It is noteworthy that our topological model is well suited to explain PC topological distributions, but is incapable of describing more peaked profiles, such as those of other epithelia (Fig. 2G). This holds for any possible topology-based, cell division history-driven ruleset that does not allow for neighbourhood changes. Any deviation from our ruleset broadens, rather than sharpens, the distribution. This suggests that other tissues, which present more peaked distributions, likely employ a biophysical (or mixed) mechanism to guide their topology and interface rearrangements, which the topological model cannot capture. The PC tissue with its unique topological signature thus represents an extreme example of cell division history-driven topology.
In vivo tracking of underlying topological division relations
The oversimplification of abstracting cell division behaviour in terms of neighbourhood relations only, raises the issue of how to interpret the surprisingly close match between the resultant profiles. To ascertain the validity of the micro-level assumptions (i.e. how cells position their division plane), we first recall that ‘Equal split without replacement’ provides the best theoretical match of all possible topological rules. However, this does not exclude the possibility that different mechanisms that are not topologically encoded are operating, nevertheless generating a similar tissue-level topology. We therefore followed and analysed the in vivo division events themselves (i.e. the ‘micro-level rules’), tracking 806 cell divisions and quantifying the pre- and post-mitotic neighbour number distributions of the mother cell and the resultant daughter cells. This is captured in a matrix relating neighbour number probabilities of the resultant daughter cells to the original neighbour count of the mother cell. Comparing the matrices for the different division rules (Fig. 6A,C,D) with the matrix derived from the in vivo tracking (Fig. 6B), we verified that also on the micro-level the ‘Equal split’ rule best resembles the experimental data. Note, however, that this rule is not strictly used in the actual system, as other divisions occur as well at small probabilities. This is visible as non-zero entries in the matrix, mixing elements of ‘Equal split’ and ‘Pascal’ rule. This can partially be explained by image acquisition time intervals being too long to exclude divisions of cells neighbouring the dividing cell. Such divisions can be observed in Fig. 6B through non-zero entries that are impermissible by division of a single cell (such as a three-edged cell giving rise to a daughter cell with more than four neighbours). The experimentally derived matrix is therefore broader than the de facto division matrix, expected to be more similar to the ‘Equal split’ matrix. Other deviations stem from rare division events. For example, rows 3 and 11 are based on a single observed mitotic event only. Considering these additional spreads in the experimentally derived matrix, we conclude that PC divisions are well described by the ‘Equal split’ matrix.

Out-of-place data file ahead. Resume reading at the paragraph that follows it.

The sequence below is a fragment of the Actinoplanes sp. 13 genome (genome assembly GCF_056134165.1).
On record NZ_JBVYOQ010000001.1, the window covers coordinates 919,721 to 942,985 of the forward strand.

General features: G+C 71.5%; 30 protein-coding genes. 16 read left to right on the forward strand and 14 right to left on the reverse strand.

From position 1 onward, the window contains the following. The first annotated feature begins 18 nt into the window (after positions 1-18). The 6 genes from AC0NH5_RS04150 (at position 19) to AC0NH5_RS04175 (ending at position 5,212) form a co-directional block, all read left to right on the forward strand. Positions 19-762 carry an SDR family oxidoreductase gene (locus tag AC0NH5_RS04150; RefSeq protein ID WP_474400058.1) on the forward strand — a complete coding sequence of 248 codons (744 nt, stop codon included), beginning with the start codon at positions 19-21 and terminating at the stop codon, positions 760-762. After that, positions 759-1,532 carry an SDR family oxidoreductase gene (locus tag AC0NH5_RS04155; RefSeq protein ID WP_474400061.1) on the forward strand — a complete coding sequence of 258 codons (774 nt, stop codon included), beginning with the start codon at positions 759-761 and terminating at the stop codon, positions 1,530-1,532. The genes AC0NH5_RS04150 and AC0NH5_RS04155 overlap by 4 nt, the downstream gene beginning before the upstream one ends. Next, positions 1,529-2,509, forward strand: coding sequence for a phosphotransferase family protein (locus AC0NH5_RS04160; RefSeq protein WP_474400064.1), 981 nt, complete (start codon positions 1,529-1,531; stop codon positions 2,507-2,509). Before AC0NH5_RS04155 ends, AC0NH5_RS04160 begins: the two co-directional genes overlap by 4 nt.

Breaking the law: from Aboav-Weaire back to Lewis
The observations that (1) PC topology can arise from simple topological rules; and (2) the division events are similar to the topological divisions as implemented in the model, prompt the question what role, if any, does cell geometry play? We start probing potential additional regulatory processes involved in the topological outcome by comparing the topological properties of PCs with those of non-biological cellular material.
When analysing the same relationship for our topological models (Fig. S2), we find that they also deviate from AW. The experimental data again most closely matches the ‘Equal split’ rule. Nevertheless, unlike our previous results, we now observe a clear discrepancy between the experimental data and the topological model. The experimental data show a more pronounced relationship between neighbour number and the number of neighbours of the neighbours, indicating that the mechanisms underlying the second-order neighbourhood topology cannot be captured by a basic topological rule.
One way to intuitively interpret the experimentally observed relationship is that having more neighbours is directly linked to covering a larger area, while these neighbours cover on average smaller areas, hence having fewer neighbours themselves. Indeed, Peshkin et al. (1991) have derived AW using the maximal entropy principal, arguing that, from a statistical perspective, larger cells tend to neighbour, on average, smaller ones. To verify the first assumption for our experimental data, i.e. that having more neighbours is linked to being larger, we plotted the number of neighbours against cell size, but only roughly found this basic trend (Fig. 7B). The graph is very scattered (R2=0.51). The gradual increase in size over the PC tissue (Fig. 7H) invalidates the first part of the explanation.